Get Deans connectors.  Tamiyas are generally regarded to be lame.  They are difficult to connect and disconnect and are said by those that would know to have a higher level of resistance than the Deans.  Another plus side to the Deans is that you are pretty much guaranteed a positive connection all the time, whereas with Tamiya connectors, even though the male and female might be physically connected, the metal pins inside the plastic cases may not actually be touching which will not allow the gun to fire.  Most veteran players use Deans on their guns, which means that if you are using Tamiyas and forget your battery at home, you may have a hard time finding anyone with a battery to lend you that uses Tamiyas.  Of course, if you just love your Tamiyas, you can always just make a Deans to Tamiya adapter cable to keep with you on the field in case you need to borrow a battery and the only ones available use Deans.  Boom.  Threat neutralized.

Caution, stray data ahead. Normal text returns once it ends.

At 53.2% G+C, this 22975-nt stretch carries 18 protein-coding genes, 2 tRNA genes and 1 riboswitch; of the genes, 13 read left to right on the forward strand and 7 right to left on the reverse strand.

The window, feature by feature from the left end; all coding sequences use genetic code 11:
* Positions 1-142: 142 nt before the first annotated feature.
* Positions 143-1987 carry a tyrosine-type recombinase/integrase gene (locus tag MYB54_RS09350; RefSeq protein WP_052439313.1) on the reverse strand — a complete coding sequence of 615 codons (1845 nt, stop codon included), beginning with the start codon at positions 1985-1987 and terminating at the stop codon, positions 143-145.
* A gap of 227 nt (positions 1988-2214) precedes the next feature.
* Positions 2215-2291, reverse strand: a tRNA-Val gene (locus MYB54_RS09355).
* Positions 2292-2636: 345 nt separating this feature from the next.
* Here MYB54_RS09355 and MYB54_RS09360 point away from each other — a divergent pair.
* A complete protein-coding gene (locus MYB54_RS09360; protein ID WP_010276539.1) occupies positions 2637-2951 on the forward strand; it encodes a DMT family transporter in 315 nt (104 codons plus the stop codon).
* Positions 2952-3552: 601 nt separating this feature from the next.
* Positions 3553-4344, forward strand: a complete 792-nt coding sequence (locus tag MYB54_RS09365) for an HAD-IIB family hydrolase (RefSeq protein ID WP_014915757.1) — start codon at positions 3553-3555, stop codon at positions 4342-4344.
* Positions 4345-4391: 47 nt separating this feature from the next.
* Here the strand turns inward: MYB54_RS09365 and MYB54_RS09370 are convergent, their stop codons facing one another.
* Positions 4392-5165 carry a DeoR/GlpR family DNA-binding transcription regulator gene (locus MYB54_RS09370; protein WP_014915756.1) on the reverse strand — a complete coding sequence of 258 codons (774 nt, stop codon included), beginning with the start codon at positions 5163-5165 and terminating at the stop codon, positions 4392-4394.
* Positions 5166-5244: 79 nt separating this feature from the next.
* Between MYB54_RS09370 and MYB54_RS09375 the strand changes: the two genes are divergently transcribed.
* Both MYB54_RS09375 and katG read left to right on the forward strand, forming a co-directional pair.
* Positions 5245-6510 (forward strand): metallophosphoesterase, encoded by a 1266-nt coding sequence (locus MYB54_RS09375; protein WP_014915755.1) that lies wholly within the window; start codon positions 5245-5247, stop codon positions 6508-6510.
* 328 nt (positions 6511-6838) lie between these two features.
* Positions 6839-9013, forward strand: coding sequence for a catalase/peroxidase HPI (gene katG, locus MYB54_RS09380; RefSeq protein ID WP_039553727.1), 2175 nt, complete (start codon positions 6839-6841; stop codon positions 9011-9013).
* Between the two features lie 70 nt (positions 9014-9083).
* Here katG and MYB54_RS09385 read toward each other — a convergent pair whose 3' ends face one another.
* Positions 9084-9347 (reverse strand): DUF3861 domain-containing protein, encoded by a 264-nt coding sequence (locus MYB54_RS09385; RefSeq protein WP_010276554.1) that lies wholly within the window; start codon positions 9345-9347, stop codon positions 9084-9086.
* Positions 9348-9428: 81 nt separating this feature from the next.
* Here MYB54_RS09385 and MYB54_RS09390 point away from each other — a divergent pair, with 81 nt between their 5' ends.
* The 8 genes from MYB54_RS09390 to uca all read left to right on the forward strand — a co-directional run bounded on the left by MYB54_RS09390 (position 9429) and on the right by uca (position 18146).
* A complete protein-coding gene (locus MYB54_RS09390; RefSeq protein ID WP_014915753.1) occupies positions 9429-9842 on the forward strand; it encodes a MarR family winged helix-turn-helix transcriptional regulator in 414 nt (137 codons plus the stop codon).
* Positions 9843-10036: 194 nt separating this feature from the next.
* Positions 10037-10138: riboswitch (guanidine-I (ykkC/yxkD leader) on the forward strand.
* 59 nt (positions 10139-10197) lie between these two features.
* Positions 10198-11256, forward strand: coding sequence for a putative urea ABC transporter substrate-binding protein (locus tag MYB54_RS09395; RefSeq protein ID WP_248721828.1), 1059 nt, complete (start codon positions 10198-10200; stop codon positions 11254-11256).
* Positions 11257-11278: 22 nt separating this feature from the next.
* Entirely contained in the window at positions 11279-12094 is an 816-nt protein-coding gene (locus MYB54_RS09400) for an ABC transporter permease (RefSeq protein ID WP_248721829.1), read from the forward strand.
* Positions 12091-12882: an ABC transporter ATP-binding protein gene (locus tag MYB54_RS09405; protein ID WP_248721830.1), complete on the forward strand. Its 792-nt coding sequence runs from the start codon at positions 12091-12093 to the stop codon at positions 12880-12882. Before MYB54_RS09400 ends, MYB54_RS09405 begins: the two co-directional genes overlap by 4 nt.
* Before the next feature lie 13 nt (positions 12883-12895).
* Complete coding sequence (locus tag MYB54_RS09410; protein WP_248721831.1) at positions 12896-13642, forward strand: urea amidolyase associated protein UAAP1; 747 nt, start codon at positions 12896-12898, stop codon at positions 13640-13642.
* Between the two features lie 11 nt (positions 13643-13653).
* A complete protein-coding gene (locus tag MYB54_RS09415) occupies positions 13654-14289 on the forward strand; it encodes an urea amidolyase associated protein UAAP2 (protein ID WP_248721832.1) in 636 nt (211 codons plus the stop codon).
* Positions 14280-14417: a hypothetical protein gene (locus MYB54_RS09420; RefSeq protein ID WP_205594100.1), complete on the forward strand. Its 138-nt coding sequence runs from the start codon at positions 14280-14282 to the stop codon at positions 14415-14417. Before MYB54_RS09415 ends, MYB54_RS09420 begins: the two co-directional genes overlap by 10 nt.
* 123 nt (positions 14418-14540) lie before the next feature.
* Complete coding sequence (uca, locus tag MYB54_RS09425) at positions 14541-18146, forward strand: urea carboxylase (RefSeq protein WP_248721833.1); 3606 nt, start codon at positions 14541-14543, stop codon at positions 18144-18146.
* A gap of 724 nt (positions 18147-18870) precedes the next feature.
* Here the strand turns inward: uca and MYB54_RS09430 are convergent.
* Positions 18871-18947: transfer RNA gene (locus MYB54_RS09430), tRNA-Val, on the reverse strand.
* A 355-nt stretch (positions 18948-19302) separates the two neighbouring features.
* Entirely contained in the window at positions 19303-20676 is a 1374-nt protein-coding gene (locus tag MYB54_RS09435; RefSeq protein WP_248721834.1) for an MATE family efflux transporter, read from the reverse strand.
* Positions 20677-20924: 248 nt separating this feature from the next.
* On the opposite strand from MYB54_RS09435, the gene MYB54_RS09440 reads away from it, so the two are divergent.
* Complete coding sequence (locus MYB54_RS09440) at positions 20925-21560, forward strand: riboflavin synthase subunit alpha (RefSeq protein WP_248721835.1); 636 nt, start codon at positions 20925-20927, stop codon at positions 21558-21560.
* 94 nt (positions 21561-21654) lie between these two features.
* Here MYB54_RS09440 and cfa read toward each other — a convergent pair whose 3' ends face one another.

IV. NiMH vs. Li-Po (C-rating) vs. NiCD vs. LiFePo4

NiMH = Nickel Metal Hydride. 
This is perhaps the most common battery type seen on the market.  They are very safe, very reliable batteries.  For AEGs, they come in voltages of 8.4, 9.6, 10.8, and 12.  Notice that the voltages get larger by 1.2?  That's because each time you go up a level in voltage, you're adding another battery cell to the pack.  Each individual battery cell in the pack carries a voltage of 1.2.  To get the total pack voltage, you simply add the number of cells and multiply by 1.2 volts.  Voila.  You have your pack's voltage. Crazy stuff.  The downside to these batteries is their large size.  The more volts and/or the more mAh you want, the larger your battery will have to be. 

Li-Po = Lithium Polymer.
This battery was somewhat controversial when it emerged onto the Airsoft scene. There was a lot of skepticism and rumors floating around about how dangerous they are.  Videos on YouTube started popping up of science nerds performing experiments that would cause these batteries to explode, or at least catch on fire.  This caused an Airsoft hysteria and many decided to avoid these wonderful batteries like the plague.  I would like to use an analogy now.

I equate Li-Po batteries to be the Pit Bulls of the Airsoft battery world in that they are very powerful, very compact and if you treat them poorly, they'll ruin your day and possibly that of others.  However, if you treat them well, you will enjoy a long and happy relationship with each other.